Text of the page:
Collection Care Network IPM session 2021

AIC’s Collection Care Network presented a session of IPM papers at the Virtual Annual Meeting

Museum Pest Control: A Survey of Collections Care Trends

Lisa Goldberg, Goldberg Preservation Services, LLC
Julie Unruh, Private Conservator, Houston
Joel Voron, Colonial Williamsburg Foundation
Suzanne Ryder, Natural History Museum, London
Eric Breitung, The Metropolitan Museum of Art
Zoe Hughes, Natural History Museum, London

The working group, formerly the Integrated Pest Management Working Group (IPM WG) conducted a survey in 2018 to gather information about current trends in resource allocation and operational practice in how collecting institutions monitor and eradicate pest incursions. The survey was constructed over the course of two working group meetings, as members grappled with how to ask questions that would allow respondents from institutions of all sizes to describe their collecting focus, budgets, staff allocations, preferred methods for pest treatments, and any observed changes in pest populations. Distributed worldwide, the survey collected data that was evaluated using SurveyMonkey’s innate analytics and Tableau, an open access data visualization program. Use of Tableau allowed us to pose different questions about the data by exposing relationships between various data sets, but also revealed flaws because of how we constructed the question set. This team will report on some general outlines for worldwide and regional trends in museum pest control methods, budgetary and personnel parameters, and pest populations. The working group is an unaffiliated group of museum and collections care professionals who collaborate remotely and gather once per year to provide updated information on their website. The site includes free and accessible key information about prevention, monitoring, identification, solutions, and resources about museum pests.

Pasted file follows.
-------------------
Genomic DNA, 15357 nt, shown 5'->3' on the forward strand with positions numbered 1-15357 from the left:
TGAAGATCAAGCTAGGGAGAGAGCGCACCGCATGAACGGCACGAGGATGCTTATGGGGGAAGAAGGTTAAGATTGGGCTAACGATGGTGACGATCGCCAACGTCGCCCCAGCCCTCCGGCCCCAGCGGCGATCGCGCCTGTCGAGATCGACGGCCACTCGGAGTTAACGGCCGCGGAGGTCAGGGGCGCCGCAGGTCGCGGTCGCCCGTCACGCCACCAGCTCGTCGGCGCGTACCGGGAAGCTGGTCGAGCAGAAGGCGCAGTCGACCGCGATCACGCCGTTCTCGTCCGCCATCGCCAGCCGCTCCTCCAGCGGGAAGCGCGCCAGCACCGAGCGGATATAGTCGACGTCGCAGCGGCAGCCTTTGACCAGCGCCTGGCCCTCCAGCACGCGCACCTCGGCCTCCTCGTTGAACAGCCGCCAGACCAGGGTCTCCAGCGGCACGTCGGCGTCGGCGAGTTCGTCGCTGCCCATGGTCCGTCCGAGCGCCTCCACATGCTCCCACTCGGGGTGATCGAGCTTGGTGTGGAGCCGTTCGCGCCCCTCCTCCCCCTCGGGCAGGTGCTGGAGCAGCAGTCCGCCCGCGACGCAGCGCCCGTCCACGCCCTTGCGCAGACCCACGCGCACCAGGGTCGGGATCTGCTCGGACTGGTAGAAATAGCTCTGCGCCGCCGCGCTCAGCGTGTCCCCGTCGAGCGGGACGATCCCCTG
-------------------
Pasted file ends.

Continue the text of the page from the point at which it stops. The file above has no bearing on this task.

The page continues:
Buggin Out

Heather Parks, Binghamton University, Binghamton

In 2019 Binghamton University initiated a Buggin Out IPM project with almost 8,500 traps being checked to determine our bug problems. We checked over 160 traps weekly throughout four buildings and used the ZPest Tracker to assist with interpreting the data. That data revealed book lice, carpet beetles and silverfish were a major issue in select areas. When we shut down in 2020, my hypothesis was that our bug number would grow due to limited human presence, darkness and traps that were left too long, encouraging predator insects. However, we ended up with 20% fewer bugs. It turns out the biggest player was mother nature in providing a drier year than 2019. I’ll use data to show the trends of infestation, the roles of humidity, predator insects and the changes in library use between 2019 and 2020 to explain our findings.

Lizards in the Library:  A case study of an established resident population of Mediterranean house geckos in collections storage areas and the potential impact of global warming on other institutions

Alan Van Dyke, Harry Ransom Center, The University of Texas at Austin, Austin